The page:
During exercise cardiac output is 21 Liters/minute. This is because exercise is indirectly a chronotropic agent that calls upon the sympathetic nervous system (Saladin, pg 740). Exercise also increases stroke volume, which is the amount of blood ejected during the ventricular ejection phase of the cardiac cycle. During exercise preload is increased because veins deliver more deoxygenated blood back to the heart. The more blood returns to the heart the more the myocardium stretches, which results in a greater force of contraction. The greater the force of contraction, the greater the stroke volume will be.

Also, proprioceptors located on muscles and joints provide the heart with information. These receptors tell the heart to increase blood flow to make up for the added stress on the body caused by exercise (Saladin, pg 741-742). After exercise the body has to recover and return to normal function. The ability for the body to rest or recover after exercise is directly related to the heart. The parasympathetic nervous system reaches the heart through the vagus cranial nerve.

Preganglionic fibers of the vagus nerve synapse directly with postganglionic epicardial surfaces of the heart wall (Saladin, pg 728). The vagus nerve has inhibitory effects on the SA Node and it reduces heart rate. The parasympathetic nervous system produces the neurotransmitter acetylcholine (ACh) that can bind directly to muscarinic receptors on the plasma membrane of nodal cells. ACh binds directly to potassium gated channels and allows potassium ions to leave the cell. This hyperpolarizes the cells and causes the SA Node to fire less often.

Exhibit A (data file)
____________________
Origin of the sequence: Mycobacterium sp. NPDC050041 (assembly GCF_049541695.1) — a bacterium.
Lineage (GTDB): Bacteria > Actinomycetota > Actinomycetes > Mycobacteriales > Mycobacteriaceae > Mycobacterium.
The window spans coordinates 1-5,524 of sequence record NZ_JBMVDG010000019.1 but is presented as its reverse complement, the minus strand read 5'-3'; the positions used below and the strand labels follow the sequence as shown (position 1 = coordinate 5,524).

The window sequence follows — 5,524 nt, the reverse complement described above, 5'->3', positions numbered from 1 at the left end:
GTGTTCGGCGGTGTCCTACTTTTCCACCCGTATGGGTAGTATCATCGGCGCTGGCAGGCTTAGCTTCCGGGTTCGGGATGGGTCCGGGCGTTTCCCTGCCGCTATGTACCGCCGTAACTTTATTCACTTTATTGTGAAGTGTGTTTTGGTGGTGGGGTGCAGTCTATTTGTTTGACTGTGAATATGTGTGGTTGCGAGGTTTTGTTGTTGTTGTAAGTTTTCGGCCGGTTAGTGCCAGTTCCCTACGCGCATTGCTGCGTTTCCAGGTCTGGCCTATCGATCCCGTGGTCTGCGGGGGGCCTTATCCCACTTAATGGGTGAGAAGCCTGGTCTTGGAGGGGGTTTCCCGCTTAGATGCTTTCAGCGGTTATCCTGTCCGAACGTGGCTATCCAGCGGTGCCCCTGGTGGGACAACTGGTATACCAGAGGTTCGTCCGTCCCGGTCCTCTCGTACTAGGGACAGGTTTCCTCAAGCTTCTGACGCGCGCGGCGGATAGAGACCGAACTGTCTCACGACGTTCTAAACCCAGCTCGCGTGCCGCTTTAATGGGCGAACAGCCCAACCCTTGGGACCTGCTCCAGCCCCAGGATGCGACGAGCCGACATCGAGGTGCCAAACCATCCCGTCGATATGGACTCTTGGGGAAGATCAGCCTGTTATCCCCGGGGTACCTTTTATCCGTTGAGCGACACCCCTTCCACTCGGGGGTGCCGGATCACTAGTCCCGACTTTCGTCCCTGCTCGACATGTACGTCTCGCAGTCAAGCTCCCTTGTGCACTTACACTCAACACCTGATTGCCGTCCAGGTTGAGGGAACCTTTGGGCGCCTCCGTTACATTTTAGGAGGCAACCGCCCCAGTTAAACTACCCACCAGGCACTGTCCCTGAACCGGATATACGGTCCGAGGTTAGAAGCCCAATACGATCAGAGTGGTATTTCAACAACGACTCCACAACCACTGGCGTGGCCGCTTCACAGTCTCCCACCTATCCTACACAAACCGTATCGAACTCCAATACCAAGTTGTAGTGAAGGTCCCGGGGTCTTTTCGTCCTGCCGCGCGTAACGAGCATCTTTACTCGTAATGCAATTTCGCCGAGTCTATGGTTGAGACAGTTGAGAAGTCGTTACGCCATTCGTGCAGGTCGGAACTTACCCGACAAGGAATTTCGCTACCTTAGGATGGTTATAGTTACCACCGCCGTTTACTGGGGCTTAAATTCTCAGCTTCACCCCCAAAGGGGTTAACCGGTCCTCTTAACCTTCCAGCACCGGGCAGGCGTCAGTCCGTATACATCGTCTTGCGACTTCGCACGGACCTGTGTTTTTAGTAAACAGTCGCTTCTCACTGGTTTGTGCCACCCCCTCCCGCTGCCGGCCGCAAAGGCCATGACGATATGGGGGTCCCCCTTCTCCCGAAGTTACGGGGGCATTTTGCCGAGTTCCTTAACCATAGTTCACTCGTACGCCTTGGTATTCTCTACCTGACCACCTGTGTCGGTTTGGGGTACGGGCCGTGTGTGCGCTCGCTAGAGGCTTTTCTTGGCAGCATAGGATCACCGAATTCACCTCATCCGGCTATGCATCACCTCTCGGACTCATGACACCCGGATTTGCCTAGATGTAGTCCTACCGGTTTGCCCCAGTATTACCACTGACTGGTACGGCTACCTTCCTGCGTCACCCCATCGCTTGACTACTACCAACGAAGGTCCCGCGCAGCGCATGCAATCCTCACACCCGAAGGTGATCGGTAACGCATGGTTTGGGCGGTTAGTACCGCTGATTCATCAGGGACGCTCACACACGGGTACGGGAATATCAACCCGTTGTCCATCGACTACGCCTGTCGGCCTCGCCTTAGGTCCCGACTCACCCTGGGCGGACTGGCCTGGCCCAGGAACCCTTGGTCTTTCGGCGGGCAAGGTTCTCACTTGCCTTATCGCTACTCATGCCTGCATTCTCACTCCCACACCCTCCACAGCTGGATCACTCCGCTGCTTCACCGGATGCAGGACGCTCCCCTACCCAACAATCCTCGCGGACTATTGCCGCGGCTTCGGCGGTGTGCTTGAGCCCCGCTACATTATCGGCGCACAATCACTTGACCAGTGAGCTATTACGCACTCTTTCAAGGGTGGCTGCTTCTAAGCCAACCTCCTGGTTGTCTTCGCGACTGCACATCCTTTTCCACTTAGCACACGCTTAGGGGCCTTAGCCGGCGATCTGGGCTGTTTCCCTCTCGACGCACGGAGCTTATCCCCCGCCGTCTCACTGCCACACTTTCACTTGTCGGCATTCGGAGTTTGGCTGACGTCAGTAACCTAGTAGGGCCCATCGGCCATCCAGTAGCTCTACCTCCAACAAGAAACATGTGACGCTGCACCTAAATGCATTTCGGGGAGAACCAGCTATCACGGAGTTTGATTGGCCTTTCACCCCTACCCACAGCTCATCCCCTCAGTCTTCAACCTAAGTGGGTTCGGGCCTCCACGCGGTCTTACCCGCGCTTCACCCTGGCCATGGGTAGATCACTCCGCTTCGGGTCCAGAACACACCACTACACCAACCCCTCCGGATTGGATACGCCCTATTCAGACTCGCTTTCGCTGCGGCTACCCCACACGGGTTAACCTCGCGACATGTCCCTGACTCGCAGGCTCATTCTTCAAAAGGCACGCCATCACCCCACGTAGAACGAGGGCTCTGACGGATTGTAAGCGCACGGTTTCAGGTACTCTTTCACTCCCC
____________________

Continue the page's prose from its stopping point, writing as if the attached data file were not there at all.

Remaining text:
This establishes the vagus tone or resting heart rate of 70-80 bpm. The inhibitory actions of the parasympathetic nervous system occur faster because it does not require the use of secondary messengers (Saladin, pg 740). Autorhythmic cells or conducting cells fire less frequently during rest. The pacemaker potential of the SA Node takes longer to reach threshold (-40mV) because of the parasympathetic nervous system. This causes less heart beats per minute and it also has a direct effect on the contractile cells (Saladin, pg 729). The contractile cells receive a slower inflow of sodium ions from the autorhythmic cells when the body is at rest.

This causes a slower depolarization of the contractile cells. This means that it will take contractile cells longer to reach their threshold, Bio 214- TH 1- Spring 2013 – Prof. Kabrhel Name ______________ and delays the slow calcium channels from opening. This causes time between contractions of the heart to increase and it also causes repolarization to take longer. During rest the cardiac cycle takes longer to be completed (Topic 2b, slide 25-29). Cardiac output is decreased when the body is resting; it is on 4-6 Liters/minute. When the body is resting both the heart rate and the stroke volume are decreased.

The inhibitory effects of the parasympathetic nervous system have a direct effect on reducing the heart rate. The stroke volume is reduced because there is significantly less blood returning to the heart via veins during rest. This makes the contraction of myocardium less because of the lack of stretching during the preload phase. During rest the heart does not have to work as hard to supply the entire body with oxygenated blood as frequently. This causes a significant decrease in the work load of the heart (Saladin, pg 743).